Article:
Anita: So how did you protect yourself?
Olimpya: I hit her back. [Chuckles].
Anita: So, what you watched on the streets, the gangs, you took on the—
Olimpya: I basically... And I was mad.
Anita: You didn't do it in the States, but you did it in Mexico.
Olimpya: I was really mad because I had so much things on me on that moment, and it was so hard that I was like, "Oi. Fuck it. I'm just going to go and do what I have to do. I'm not going to let them hit me." So I hit them back. She got really bad because I hit her really bad. Since I didn't have stitches or anything, I was the one that got suspended and they didn't do anything to her. I was like, "I was just defending myself." It was like, "I don't care. You did this." "I did it, but why? You need to look at the background. Why did this happen? They're calling me names every single day. They're doing this. They're ripping my books. They're hitting me. They're pushing me. They can't do that to somebody and expect to just stay there." They didn't care. The principal was like, "No, you're suspended. You're leaving."
Anita: What happened?
Olimpya: I spent a week at home. My mom was really mad at me because she said I was taking everything in a really bad attitude, that it was just an attitude problem because I wanted to go back, but it was impossible. I was like, "It's not that. It's just that you don't take me in consideration. You don't see what's going on in my life. You're not looking at everything. This is not a place for me. If I was saved once by my aunt that keep me from everything that's going on right now with me, I shouldn't be going through this. She did so much for me, so I didn't have to go through this. And look at me where I am. The school is horrible. It's a jail." I can show you. Well, right now, it's not that bad because they fix it up, but when I was there, it was horrible. [Chuckling].
Anita: Was that here in Mexico City?
Olimpya: Yeah. Every time I pass that because I live really close, and every time I pass by the school, I get really mad. I still have problems with that because it's like... It gets me really mad. I was an excellent student in California and here, when I got here, I barely passed the year. It would get me frustrated because I was like, "Hey, I already saw this back in the States. This was third-grade things." I'm like, "Come on," but I couldn't remember. I couldn't do it even though I knew I could, and I knew it. It was really frustrating for me. I was just—
Anita: How many years ago was this? How old are you now?
Olimpya: I'm twenty-six.
Anita: So, you came back when you were fifteen?
Olimpya: Yeah, around eleven years, yeah.
Anita: Wow. How come your English is still so good?
Olimpya: [Laughs]. I practice a lot. I used to work in call centers.
Anita: Yeah, but still.
Olimpya: Yeah. [Laughs]. Then I talk to my aunt, my uncle, my cousins, my brother, and—
Anita: You talk to them in English?
Olimpya: Yeah. Yeah, we try to keep it in English, so I can still practice. When I used to work, it was everything in English. So I try to practice a lot.
Anita: Did anything get any better?
Olimpya: I think I changed my attitude a little bit. I said, "Okay. If I'm going to stay here, I'm going to do everything so when I'm older, I can leave this place." [Chuckles]. That was what I was always thinking about. After I finished middle school, I went onto high school. I was studying tourism. It was really cool, but then I got some friends that weren't really nice. [Chuckles]. So, I remember that's when I met alcohol. The school was really open. They wouldn't check on your backpacks. They wouldn't check on you like, "It's your responsibility to come to school, stay in school, and do your work. It's not ours. It's yours." Basically, what we used to do in the mornings, we had to be at school at 5:00 AM because we used to cook in the morning. Then around 7:00—we had, 7:00 to 8:00, a break. So we would call breakfast, but most of the time, when we would go breakfast, we would buy beers or stuff like that, and put it in cups and stuff. We would go back to school and be drinking during classes. So by 12:00, we were drunk. [Chuckles]. We wouldn't do anything. We would just be, "Yeah, yeah." Trying to study, but not doing nothing at all.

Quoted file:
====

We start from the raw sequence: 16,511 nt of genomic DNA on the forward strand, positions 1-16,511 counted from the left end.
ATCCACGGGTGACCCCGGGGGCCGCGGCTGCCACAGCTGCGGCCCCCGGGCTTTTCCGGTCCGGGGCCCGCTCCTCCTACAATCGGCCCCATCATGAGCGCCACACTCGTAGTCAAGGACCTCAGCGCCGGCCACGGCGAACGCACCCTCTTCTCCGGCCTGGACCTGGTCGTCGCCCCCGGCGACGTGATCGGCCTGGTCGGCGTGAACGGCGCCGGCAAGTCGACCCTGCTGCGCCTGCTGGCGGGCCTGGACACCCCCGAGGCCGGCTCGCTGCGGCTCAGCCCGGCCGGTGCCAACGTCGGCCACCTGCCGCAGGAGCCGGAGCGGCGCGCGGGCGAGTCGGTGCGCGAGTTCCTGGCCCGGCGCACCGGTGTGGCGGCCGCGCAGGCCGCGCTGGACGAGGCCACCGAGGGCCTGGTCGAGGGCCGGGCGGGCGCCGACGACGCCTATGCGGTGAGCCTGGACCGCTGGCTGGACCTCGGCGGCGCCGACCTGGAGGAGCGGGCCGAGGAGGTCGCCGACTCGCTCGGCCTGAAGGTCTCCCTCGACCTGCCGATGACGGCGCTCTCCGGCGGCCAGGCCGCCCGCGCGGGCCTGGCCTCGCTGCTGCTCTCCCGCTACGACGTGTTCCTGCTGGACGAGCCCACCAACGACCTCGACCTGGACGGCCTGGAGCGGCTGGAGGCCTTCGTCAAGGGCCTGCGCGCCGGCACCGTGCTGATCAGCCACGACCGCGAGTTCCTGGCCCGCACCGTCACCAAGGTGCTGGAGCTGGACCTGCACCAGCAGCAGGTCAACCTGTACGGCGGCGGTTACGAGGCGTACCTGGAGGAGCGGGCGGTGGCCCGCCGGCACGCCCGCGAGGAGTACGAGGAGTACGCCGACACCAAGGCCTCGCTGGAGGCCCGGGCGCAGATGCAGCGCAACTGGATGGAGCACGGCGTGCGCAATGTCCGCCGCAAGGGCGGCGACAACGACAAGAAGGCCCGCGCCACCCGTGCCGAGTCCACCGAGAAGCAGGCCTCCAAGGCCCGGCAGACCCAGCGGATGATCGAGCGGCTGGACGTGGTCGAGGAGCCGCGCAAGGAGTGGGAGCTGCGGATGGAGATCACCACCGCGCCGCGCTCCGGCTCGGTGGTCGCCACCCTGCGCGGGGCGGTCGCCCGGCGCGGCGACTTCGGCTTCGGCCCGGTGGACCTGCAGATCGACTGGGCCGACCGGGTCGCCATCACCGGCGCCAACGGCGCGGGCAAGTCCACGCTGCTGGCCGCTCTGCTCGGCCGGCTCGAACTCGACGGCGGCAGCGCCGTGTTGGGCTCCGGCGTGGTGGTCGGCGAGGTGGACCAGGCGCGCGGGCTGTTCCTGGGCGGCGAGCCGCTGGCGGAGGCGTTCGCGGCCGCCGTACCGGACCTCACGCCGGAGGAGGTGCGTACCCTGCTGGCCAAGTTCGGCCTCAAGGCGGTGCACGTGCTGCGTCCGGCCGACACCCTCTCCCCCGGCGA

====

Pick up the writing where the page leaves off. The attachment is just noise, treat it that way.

Olimpya: By the time we would leave the school, we would go eat and get drunk again. Basically, that year, I was really drunk the whole time. My mom, she noticed that, what was going on. She said, "No, I'm taking you out of that school. It's too expensive and you're not doing anything. You already flunk every single class." I was like, "Okay, no. Cooking class is good." She would get mad at me, really mad. She's like, "No, you're going to another school, not so expensive, so you can value what you have. Come on." So she signed me up in another school. It was less money where she used to pay. The kids were other level. It wasn't beer. It was tequila. It was everything you can find. [Chuckles].
Anita: It was, yeah.
Olimpya: But then, I met this guy who is my baby's dad. He was from the best kids there were because you could find worse. He would be like, "No, go in your classes. Be good. You're a lady. Don't do this. Don't do that." So I was like, "Hey, he's protecting me." I found somebody to protect me, to look after me. So I started listening to him, and I tried to finish school, but then I got really sick. I had a weird sickness in my blood, and I couldn't go to school no more.
Anita: What sickness did you have?
Olimpya: I don't know what it's called in English. It's Trombocitopénica Púrpura-
Anita: Thrombosis—thrombosis of something, yeah.
Olimpya: Yeah. My blood is like water. Be like water. Then if you touch me like that, even if you go like that, you will see a big... I don't know how you say moretón. Bruise?